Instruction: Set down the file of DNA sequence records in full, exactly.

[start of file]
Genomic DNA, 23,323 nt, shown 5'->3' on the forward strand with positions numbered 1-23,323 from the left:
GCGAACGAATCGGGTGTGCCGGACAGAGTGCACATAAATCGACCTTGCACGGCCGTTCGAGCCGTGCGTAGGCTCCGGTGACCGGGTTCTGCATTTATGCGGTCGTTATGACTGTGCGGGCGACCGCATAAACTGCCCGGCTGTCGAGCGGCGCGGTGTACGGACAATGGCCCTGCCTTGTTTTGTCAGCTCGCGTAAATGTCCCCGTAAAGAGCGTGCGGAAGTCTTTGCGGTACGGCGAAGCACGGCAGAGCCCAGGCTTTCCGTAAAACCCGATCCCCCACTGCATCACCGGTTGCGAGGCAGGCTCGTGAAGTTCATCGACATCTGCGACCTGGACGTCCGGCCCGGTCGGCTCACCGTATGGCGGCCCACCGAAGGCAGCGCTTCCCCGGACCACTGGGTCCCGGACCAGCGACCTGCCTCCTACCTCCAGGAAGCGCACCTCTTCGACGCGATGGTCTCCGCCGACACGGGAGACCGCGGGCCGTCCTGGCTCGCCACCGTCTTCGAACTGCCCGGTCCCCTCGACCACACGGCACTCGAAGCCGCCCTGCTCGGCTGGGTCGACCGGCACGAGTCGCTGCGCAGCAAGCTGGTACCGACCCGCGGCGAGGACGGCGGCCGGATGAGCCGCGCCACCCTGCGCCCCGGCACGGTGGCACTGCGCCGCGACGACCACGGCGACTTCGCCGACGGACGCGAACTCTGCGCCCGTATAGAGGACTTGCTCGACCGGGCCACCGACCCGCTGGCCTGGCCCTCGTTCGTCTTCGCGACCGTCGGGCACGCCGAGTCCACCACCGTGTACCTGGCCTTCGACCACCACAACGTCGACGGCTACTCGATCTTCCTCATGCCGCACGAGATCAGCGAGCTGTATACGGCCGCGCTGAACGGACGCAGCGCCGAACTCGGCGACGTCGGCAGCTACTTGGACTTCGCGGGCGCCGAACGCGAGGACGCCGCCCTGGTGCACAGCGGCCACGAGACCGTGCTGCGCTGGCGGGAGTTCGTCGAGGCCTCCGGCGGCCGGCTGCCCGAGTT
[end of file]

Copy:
Genomic DNA, 23,323 nt, shown 5'->3' on the forward strand with positions numbered 1-23,323 from the left:
GCGAACGAATCGGGTGTGCCGGACAGAGTGCACATAAATCGACCTTGCACGGCCGTTCGAGCCGTGCGTAGGCTCCGGTGACCGGGTTCTGCATTTATGCGGTCGTTATGACTGTGCGGGCGACCGCATAAACTGCCCGGCTGTCGAGCGGCGCGGTGTACGGACAATGGCCCTGCCTTGTTTTGTCAGCTCGCGTAAATGTCCCCGTAAAGAGCGTGCGGAAGTCTTTGCGGTACGGCGAAGCACGGCAGAGCCCAGGCTTTCCGTAAAACCCGATCCCCCACTGCATCACCGGTTGCGAGGCAGGCTCGTGAAGTTCATCGACATCTGCGACCTGGACGTCCGGCCCGGTCGGCTCACCGTATGGCGGCCCACCGAAGGCAGCGCTTCCCCGGACCACTGGGTCCCGGACCAGCGACCTGCCTCCTACCTCCAGGAAGCGCACCTCTTCGACGCGATGGTCTCCGCCGACACGGGAGACCGCGGGCCGTCCTGGCTCGCCACCGTCTTCGAACTGCCCGGTCCCCTCGACCACACGGCACTCGAAGCCGCCCTGCTCGGCTGGGTCGACCGGCACGAGTCGCTGCGCAGCAAGCTGGTACCGACCCGCGGCGAGGACGGCGGCCGGATGAGCCGCGCCACCCTGCGCCCCGGCACGGTGGCACTGCGCCGCGACGACCACGGCGACTTCGCCGACGGACGCGAACTCTGCGCCCGTATAGAGGACTTGCTCGACCGGGCCACCGACCCGCTGGCCTGGCCCTCGTTCGTCTTCGCGACCGTCGGGCACGCCGAGTCCACCACCGTGTACCTGGCCTTCGACCACCACAACGTCGACGGCTACTCGATCTTCCTCATGCCGCACGAGATCAGCGAGCTGTATACGGCCGCGCTGAACGGACGCAGCGCCGAACTCGGCGACGTCGGCAGCTACTTGGACTTCGCGGGCGCCGAACGCGAGGACGCCGCCCTGGTGCACAGCGGCCACGAGACCGTGCTGCGCTGGCGGGAGTTCGTCGAGGCCTCCGGCGGCCGGCTGCCCGAGTT